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As almost everyone reading this probably knows, a function $T$ from one real vector space to another is defined to be a linear transformation if for all vectors $\mathbf{u}, \mathbf{v}$ in the domain and all real $a$, (i) $T(\mathbf{u} + \mathbf{v}) = T(\mathbf{u}) + T(\mathbf{v})$, and (ii) $T(a\mathbf{u}) = aT(\mathbf{u})$. Does anyone know of an example of two real vector spaces and a function $T$ from one to the other that satisfies one of the requirements but not both? I'm assuming there is one, or else it wouldn't be defined that way.

I can show that if $T$ satisfies (i), then (ii) holds for all rational $a$.

Is there such an example where the vector spaces are both finite-dimensional?

I am not interested in complex vector spaces or additional requirements such as norms.

I browsed the Similar Questions and couldn't find an answer. I apologize if this is a duplicate question.

Stefan (STack Exchange FAN)

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Related:… – Jonas Meyer Jan 31 '13 at 2:06
up vote 2 down vote accepted

For ii) but not i), I think $f:\mathbb{R}^2 \rightarrow \mathbb{R}$ given by $f(x,y) = (x^3 + y^3 )^{1/3}$ is the simplest example. For i), examples actually exist for when the domain of $f$ is simply $\mathbb{R}$ - see here.

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Thank you. Yours is the first obviously correct answer that I spotted, so I am accepting it. I am embarrassed that there is such a simple example. I looked at the link you gave, and it appears that finding an example of (i) but not (ii) is much more difficult, and I didn't have time absorb it fully. In those examples, can the target also be finite-dimensional? Is the Axiom of Choice required? I'll try to read it myself tomorrow. To anyone else who gave a correct example, I apologize, but I can only accept one answer. – Stefan Smith Jan 31 '13 at 2:43

I'll give one example of a function satisfying (ii) but not (i) that I think is simple. Consider $T:\mathbb R^2 \to \mathbb R$ mapping $(r\cos\theta, r\sin\theta)$ to $r\theta$ for $\theta \in [0, \pi)$ and to $-r(\theta - \pi)$ for $\theta \in [\pi, 2\pi)$.

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You're right. Forgot that the scalar can be negative. I'll fix that now. – Tunococ Jan 31 '13 at 2:21
$r\cos^3\theta$ would also work. – Jonas Meyer Jan 31 '13 at 2:30
@JonasMeyer That's right. Your other example is also simpler. (I think you have $r|\cos\theta|\cos\theta$ somewhere.) – Tunococ Jan 31 '13 at 2:40

An example that satisfies $(i)$ but not $(ii)$:

We can construct a function from $\mathbb{R}$ to itself; construct a basis for $\mathbb{R}$ over $\mathbb{Q}$ by taking the set $\{1, \sqrt{k}\}$ for some squarefree $k$, and extend this to a basis using the axiom of choice. Then define $f(1)=1$ and $f$ to be $0$ for all other basis elements. If we also define $f$ to be linear from this vector space of $\mathbb{R}$ over $\mathbb{Q}$, then $f$ is only $\mathbb{Q}$-linear and additive in $\mathbb{R}$, but it can be seen that it's nonhomogeneous, as $f(\sqrt{k}\cdot 1) = 0$ while $\sqrt{k}f(1)=\sqrt{k}$.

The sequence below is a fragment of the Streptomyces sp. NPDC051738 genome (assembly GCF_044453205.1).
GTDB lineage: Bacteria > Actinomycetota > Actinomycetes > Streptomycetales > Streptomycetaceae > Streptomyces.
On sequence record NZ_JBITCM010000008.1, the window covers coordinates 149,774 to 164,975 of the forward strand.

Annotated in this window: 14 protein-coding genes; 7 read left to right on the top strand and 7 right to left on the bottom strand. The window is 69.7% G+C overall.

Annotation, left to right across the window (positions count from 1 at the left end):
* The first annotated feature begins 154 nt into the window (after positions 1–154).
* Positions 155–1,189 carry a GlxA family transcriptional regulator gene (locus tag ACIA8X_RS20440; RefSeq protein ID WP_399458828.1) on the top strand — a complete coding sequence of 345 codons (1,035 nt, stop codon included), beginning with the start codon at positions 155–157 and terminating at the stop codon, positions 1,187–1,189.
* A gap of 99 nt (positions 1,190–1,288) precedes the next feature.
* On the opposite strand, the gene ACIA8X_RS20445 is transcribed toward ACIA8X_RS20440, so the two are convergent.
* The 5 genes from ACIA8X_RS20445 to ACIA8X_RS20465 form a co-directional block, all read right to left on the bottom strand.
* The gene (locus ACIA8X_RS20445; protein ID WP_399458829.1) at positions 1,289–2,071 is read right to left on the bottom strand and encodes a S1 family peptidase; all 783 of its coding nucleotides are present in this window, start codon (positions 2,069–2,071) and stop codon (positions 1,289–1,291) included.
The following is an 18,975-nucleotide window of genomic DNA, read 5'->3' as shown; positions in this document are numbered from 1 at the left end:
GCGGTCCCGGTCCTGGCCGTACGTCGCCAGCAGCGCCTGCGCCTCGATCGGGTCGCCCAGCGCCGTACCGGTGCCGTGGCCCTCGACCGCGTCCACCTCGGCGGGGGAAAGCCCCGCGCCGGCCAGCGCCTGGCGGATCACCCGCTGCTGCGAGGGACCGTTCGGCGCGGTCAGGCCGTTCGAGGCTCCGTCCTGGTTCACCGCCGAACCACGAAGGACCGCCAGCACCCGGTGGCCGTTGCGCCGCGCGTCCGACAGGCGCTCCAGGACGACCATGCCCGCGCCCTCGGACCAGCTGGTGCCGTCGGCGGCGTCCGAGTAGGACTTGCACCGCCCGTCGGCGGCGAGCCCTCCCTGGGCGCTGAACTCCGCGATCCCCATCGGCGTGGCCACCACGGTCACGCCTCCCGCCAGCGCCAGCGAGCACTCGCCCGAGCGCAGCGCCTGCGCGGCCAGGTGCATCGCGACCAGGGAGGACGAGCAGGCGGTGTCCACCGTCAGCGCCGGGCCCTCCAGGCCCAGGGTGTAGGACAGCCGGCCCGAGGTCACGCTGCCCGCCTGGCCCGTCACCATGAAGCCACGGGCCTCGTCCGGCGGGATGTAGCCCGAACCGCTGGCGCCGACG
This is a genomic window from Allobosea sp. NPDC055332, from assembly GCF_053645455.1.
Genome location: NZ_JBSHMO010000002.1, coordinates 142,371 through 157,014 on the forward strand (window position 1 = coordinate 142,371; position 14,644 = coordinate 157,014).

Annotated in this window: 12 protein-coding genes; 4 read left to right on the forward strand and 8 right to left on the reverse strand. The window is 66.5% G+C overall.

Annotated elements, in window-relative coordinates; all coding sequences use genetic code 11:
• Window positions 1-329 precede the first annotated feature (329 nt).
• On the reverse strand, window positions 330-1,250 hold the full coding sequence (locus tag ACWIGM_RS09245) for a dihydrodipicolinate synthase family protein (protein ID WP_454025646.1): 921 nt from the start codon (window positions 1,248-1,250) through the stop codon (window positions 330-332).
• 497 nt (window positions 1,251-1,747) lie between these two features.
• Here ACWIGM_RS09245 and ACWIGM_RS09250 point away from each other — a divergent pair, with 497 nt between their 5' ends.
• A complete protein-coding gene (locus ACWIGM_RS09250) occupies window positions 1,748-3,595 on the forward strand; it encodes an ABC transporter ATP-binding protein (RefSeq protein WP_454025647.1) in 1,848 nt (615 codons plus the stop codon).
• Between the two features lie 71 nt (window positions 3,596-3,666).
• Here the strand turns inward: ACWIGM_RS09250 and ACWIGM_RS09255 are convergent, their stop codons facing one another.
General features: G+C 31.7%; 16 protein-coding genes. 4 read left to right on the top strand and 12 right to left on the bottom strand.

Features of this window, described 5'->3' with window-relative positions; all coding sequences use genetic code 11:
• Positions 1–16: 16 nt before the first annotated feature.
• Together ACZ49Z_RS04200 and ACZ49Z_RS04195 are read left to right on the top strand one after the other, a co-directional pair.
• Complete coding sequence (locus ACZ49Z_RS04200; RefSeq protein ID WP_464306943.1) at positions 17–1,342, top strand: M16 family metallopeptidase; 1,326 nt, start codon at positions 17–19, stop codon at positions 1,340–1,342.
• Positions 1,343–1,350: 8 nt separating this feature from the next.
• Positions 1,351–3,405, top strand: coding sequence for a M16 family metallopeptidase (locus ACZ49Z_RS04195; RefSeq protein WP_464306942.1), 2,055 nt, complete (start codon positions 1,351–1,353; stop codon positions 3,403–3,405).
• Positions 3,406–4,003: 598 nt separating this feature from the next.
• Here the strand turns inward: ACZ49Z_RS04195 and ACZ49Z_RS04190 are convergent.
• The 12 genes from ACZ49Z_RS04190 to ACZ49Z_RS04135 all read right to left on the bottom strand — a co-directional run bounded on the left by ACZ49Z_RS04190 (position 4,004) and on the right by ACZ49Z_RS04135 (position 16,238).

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Thanks. I mostly understand this. Is this basis what is often called a "Hamel basis"? Do you know if there are any examples satisfying (i) but not (ii) that don't require the Axiom of Choice, or can this be proven to be impossible? – Stefan Smith Jan 31 '13 at 4:48
Yep, this is exactly a Hamel basis. It seems likely that there is such an example, but unfortunately I don't know any off the top of my head. – bzprules Feb 1 '13 at 3:17

In one dimension, the i) but not ii) half of this reduces to Cauchy's functional equation $$ f(x+y)=f(x)+f(y) $$ which has nonlinear solutions, but not nice ones.

Essentially, i) guarantees that your function is a linear transformation between rational vector spaces. But not every $\Bbb{Q}$-linear transformation is also $\Bbb{R}$-linear, even if its domain and range are $\Bbb{R}$-vector spaces...

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Can you give an example of a $\mathbb{Q}$-linear transformation that is not $\mathbb{R}$-linear? Does such a linear transformation exist between finite-dimensional vector spaces? Is there one that does not require the Axiom of Choice, or can it be proven that the Axiom of Choice or some weak form of it is necessary? I'll check out the link. – Stefan Smith Jan 31 '13 at 4:53
@StefanSmith: Any such thing is non-Lebesgue-measurable, which as I understand it means you need some version the axiom of choice to prove it exists (though I'm no expert). I don't think the Wikipedia article mentions this, but here's a proof. Writing down such a function is either impossible or easy, depending on how explicit you want to be; it boils down to "pick a $\Bbb{Q}$-basis for $\Bbb{R}$, and then arbitrarily choose values for the function on these basis elements." – Micah Jan 31 '13 at 5:05

(ii) but not (i):


$f(r\cos\theta,r\sin\theta) = \theta(r\cos\theta,r\sin\theta)$

where $\theta\in[0,\pi), r\in\mathbb{R}$

This is well defined because every point in $\mathbb{R}^2$ can be written in terms of polar coordinates, $f(0,0)=(0,0)$ independently of $\theta$.


$f((0,1)+(1,0)) = f(1,1) = \frac{\pi}{4}(1,1)$

$f(1,0) + f(0,1) = 0 + \frac{\pi}{2}(0,1) \ne \frac{\pi}{4}(1,1)$

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A variant of this idea: $T:\mathbb R^2\to\mathbb R$, $T(x,y)=\dfrac{|x|x}{\sqrt{x^2+y^2}}$ if $(x,y)\neq (0,0)$, $T(0,0)=0$. – Jonas Meyer Jan 31 '13 at 2:03
You're right, fixed polar coordinates so that it works. – Alfonso Fernandez Jan 31 '13 at 2:50
I see, thank you. – Jonas Meyer Jan 31 '13 at 2:53

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